As Jesus was going up to Jerusalem,
he took the Twelve disciples aside by themselves,
and said to them on the way,
“Behold, we are going up to Jerusalem,
and the Son of Man will be handed over to the chief priests
and the scribes, and they will condemn him to death,
and hand him over to the Gentiles
to be mocked and scourged and crucified,
and he will be raised on the third day.”
Then the mother of the sons of Zebedee approached Jesus with her sons
and did him homage, wishing to ask him for something.
He said to her, “What do you wish?”
She answered him,
“Command that these two sons of mine sit,
one at your right and the other at your left, in your kingdom.”
Jesus said in reply,
“You do not know what you are asking.
Can you drink the chalice that I am going to drink?”
They said to him, “We can.”
He replied, “My chalice you will indeed drink,
but to sit at my right and at my left,
this is not mine to give but is for those
for whom it has been prepared by my Father.”
When the ten heard this,
they became indignant at the two brothers.
But Jesus summoned them and said,
“You know that the rulers of the Gentiles lord it over them,
and the great ones make their authority over them felt.
But it shall not be so among you.
Rather, whoever wishes to be great among you shall be your servant;
whoever wishes to be first among you shall be your slave.
Just so, the Son of Man did not come to be served but to serve
and to give his life as a ransom for many.”
* * * * * * * *
Today’s gospel tells us not only about the misplaced ambition of James and John, who in this gospel—unlike in Mark’s, have their mother make the odd request for them. It also shows us how they completely misunderstood what kind of king Jesus was meant to be. His was not a worldly kingdom of power and wealth, but one of love that was willing to suffer and die to save the world.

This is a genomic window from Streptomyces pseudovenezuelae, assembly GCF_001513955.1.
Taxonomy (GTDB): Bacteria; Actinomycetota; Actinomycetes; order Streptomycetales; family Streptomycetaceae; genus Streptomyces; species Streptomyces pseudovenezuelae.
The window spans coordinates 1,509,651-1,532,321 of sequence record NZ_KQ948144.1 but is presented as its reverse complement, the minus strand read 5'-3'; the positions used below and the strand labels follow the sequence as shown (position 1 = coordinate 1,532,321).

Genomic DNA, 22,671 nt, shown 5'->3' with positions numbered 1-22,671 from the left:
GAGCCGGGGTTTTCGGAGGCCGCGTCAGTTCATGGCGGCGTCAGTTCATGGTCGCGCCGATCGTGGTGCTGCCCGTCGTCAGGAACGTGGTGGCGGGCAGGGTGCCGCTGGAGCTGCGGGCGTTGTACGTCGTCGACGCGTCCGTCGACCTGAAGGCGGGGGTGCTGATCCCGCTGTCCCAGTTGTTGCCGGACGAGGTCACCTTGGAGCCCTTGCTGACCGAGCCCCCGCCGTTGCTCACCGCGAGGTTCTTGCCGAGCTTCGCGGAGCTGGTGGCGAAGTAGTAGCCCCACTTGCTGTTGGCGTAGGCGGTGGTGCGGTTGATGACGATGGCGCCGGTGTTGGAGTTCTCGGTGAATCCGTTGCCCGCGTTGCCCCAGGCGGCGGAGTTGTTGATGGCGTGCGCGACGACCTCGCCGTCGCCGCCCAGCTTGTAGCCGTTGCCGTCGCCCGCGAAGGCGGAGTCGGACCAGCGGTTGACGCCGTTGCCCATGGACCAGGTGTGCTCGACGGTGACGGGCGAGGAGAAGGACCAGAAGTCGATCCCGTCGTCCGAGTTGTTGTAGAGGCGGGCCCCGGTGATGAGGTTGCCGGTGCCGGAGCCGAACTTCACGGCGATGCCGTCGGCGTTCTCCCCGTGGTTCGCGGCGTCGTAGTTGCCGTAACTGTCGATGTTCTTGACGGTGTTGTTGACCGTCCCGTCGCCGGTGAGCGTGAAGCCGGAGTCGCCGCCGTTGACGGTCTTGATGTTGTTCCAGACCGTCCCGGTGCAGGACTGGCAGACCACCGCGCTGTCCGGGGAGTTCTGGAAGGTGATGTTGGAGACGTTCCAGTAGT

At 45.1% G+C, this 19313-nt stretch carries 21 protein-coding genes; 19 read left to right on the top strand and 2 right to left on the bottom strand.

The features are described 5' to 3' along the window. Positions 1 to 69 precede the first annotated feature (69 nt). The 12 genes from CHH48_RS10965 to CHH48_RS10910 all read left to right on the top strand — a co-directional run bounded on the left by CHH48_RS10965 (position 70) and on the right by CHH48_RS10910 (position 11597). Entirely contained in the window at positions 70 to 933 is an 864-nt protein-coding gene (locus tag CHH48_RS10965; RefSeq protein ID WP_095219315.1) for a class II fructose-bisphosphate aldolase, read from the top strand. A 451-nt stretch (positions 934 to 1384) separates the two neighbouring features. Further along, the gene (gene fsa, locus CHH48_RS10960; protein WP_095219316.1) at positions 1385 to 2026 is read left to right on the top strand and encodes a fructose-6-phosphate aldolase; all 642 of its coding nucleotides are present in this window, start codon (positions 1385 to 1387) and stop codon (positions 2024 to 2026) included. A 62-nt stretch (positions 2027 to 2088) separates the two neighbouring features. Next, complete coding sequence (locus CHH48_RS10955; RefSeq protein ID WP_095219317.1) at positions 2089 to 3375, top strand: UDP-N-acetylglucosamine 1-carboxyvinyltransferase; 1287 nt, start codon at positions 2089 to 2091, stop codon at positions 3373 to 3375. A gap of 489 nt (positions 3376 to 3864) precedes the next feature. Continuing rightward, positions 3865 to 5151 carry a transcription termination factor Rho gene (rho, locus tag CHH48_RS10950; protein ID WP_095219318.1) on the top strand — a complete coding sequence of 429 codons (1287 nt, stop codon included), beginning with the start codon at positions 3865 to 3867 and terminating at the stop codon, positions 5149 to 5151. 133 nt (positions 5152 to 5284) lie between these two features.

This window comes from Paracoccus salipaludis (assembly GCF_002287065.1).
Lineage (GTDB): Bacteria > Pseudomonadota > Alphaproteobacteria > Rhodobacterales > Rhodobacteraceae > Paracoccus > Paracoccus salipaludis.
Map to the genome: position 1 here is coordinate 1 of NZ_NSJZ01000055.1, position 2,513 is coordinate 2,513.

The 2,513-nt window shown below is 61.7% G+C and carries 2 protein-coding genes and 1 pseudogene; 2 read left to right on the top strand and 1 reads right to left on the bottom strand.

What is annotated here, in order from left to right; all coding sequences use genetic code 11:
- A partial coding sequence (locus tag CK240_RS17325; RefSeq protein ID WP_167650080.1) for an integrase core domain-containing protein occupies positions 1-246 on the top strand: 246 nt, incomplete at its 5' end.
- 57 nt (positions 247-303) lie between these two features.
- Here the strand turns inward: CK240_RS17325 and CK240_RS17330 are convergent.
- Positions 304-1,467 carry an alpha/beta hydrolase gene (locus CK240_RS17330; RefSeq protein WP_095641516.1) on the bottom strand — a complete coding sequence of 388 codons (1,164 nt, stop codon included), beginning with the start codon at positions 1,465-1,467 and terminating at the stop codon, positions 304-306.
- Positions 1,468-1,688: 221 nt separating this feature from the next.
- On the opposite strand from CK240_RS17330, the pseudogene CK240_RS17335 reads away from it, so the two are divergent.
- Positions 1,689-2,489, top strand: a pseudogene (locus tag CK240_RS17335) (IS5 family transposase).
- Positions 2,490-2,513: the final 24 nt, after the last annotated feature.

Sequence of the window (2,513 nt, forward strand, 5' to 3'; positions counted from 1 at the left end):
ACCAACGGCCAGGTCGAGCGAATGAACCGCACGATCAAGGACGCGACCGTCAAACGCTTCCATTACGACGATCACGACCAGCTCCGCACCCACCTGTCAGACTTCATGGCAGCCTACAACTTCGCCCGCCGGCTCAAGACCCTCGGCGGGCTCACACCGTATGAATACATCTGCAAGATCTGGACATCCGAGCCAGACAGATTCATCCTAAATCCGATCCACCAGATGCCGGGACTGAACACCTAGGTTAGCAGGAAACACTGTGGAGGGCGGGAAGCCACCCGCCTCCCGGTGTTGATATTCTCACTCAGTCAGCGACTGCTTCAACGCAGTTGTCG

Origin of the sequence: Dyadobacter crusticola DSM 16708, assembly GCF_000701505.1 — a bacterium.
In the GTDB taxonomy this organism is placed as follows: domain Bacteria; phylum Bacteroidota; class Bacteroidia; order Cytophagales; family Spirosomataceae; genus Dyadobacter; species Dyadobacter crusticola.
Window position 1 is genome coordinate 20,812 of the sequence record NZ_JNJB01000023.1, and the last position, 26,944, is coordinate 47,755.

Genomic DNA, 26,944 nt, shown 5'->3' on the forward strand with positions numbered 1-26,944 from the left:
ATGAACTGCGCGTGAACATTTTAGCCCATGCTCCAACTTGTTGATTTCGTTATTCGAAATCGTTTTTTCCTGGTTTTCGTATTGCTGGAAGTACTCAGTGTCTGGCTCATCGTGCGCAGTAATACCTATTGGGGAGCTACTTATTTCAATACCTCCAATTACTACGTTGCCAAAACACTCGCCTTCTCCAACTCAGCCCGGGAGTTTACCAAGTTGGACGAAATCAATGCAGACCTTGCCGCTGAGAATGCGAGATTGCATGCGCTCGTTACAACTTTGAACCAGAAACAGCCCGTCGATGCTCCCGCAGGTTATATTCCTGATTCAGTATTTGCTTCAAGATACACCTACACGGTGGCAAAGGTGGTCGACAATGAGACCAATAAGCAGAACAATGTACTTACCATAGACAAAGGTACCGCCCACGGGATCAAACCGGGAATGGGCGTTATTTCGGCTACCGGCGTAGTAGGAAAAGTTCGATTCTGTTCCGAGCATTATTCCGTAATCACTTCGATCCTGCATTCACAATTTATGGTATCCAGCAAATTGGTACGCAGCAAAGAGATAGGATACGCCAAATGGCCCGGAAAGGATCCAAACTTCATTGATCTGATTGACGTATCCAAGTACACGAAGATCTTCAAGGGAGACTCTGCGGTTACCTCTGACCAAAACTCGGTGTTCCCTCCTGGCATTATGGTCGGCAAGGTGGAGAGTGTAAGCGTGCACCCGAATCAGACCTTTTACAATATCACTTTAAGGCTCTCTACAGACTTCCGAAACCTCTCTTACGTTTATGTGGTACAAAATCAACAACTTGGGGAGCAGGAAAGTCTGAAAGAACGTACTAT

Nothing that Jesus said seemed to be able to rid them of the idea of a Messiah of earthly power and glory. Still, when we have said all that can be said against James and John, this gospel tells us one shining thing about them--confused as they might be, they still believed in Jesus.
They could still connect glory with this carpenter who had incurred the enmity and bitter opposition of the religious leaders and who was apparently heading for death on the cross. There is amazing confidence and loyalty in these two men. They may have been misguided, confused and ambitious, but their hearts were in the right place. They had faith that in the end Jesus would triumph.
The story of James and John is a reminder to us as well. While we may sometimes fail to understand and accept the challenging and difficult things about our faith, we would do well to cast our lot with Jesus and remain faithful to him as James and John did